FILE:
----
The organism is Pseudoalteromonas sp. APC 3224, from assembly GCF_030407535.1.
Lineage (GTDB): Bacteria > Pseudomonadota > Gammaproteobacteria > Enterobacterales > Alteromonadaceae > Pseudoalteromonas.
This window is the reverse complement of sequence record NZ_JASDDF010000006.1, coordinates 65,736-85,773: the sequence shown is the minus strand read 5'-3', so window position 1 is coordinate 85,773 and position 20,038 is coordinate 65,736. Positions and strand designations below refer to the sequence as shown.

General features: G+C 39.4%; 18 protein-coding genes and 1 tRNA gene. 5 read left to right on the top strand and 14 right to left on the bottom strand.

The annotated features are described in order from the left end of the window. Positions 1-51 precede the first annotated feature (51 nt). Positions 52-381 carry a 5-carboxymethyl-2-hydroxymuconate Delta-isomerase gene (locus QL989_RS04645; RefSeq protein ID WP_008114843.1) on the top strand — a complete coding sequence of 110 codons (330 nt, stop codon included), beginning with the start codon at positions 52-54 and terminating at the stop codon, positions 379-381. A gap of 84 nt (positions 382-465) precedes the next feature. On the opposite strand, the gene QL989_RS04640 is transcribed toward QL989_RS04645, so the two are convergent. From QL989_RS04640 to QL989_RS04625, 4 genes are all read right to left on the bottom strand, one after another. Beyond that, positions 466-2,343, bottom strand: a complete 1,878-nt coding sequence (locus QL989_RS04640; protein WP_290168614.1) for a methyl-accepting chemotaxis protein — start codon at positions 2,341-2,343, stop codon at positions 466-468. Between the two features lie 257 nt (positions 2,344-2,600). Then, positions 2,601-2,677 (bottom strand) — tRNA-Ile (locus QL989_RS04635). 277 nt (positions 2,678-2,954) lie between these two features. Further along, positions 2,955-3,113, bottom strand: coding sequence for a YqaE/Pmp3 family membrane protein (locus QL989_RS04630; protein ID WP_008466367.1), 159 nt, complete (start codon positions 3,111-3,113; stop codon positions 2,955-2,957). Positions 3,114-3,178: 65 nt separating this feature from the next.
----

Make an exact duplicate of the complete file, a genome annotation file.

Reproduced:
The organism is Pseudoalteromonas sp. APC 3224, from assembly GCF_030407535.1.
Lineage (GTDB): Bacteria > Pseudomonadota > Gammaproteobacteria > Enterobacterales > Alteromonadaceae > Pseudoalteromonas.
This window is the reverse complement of sequence record NZ_JASDDF010000006.1, coordinates 65,736-85,773: the sequence shown is the minus strand read 5'-3', so window position 1 is coordinate 85,773 and position 20,038 is coordinate 65,736. Positions and strand designations below refer to the sequence as shown.

General features: G+C 39.4%; 18 protein-coding genes and 1 tRNA gene. 5 read left to right on the top strand and 14 right to left on the bottom strand.

The annotated features are described in order from the left end of the window. Positions 1-51 precede the first annotated feature (51 nt). Positions 52-381 carry a 5-carboxymethyl-2-hydroxymuconate Delta-isomerase gene (locus QL989_RS04645; RefSeq protein ID WP_008114843.1) on the top strand — a complete coding sequence of 110 codons (330 nt, stop codon included), beginning with the start codon at positions 52-54 and terminating at the stop codon, positions 379-381. A gap of 84 nt (positions 382-465) precedes the next feature. On the opposite strand, the gene QL989_RS04640 is transcribed toward QL989_RS04645, so the two are convergent. From QL989_RS04640 to QL989_RS04625, 4 genes are all read right to left on the bottom strand, one after another. Beyond that, positions 466-2,343, bottom strand: a complete 1,878-nt coding sequence (locus QL989_RS04640; protein WP_290168614.1) for a methyl-accepting chemotaxis protein — start codon at positions 2,341-2,343, stop codon at positions 466-468. Between the two features lie 257 nt (positions 2,344-2,600). Then, positions 2,601-2,677 (bottom strand) — tRNA-Ile (locus QL989_RS04635). 277 nt (positions 2,678-2,954) lie between these two features. Further along, positions 2,955-3,113, bottom strand: coding sequence for a YqaE/Pmp3 family membrane protein (locus QL989_RS04630; protein ID WP_008466367.1), 159 nt, complete (start codon positions 3,111-3,113; stop codon positions 2,955-2,957). Positions 3,114-3,178: 65 nt separating this feature from the next.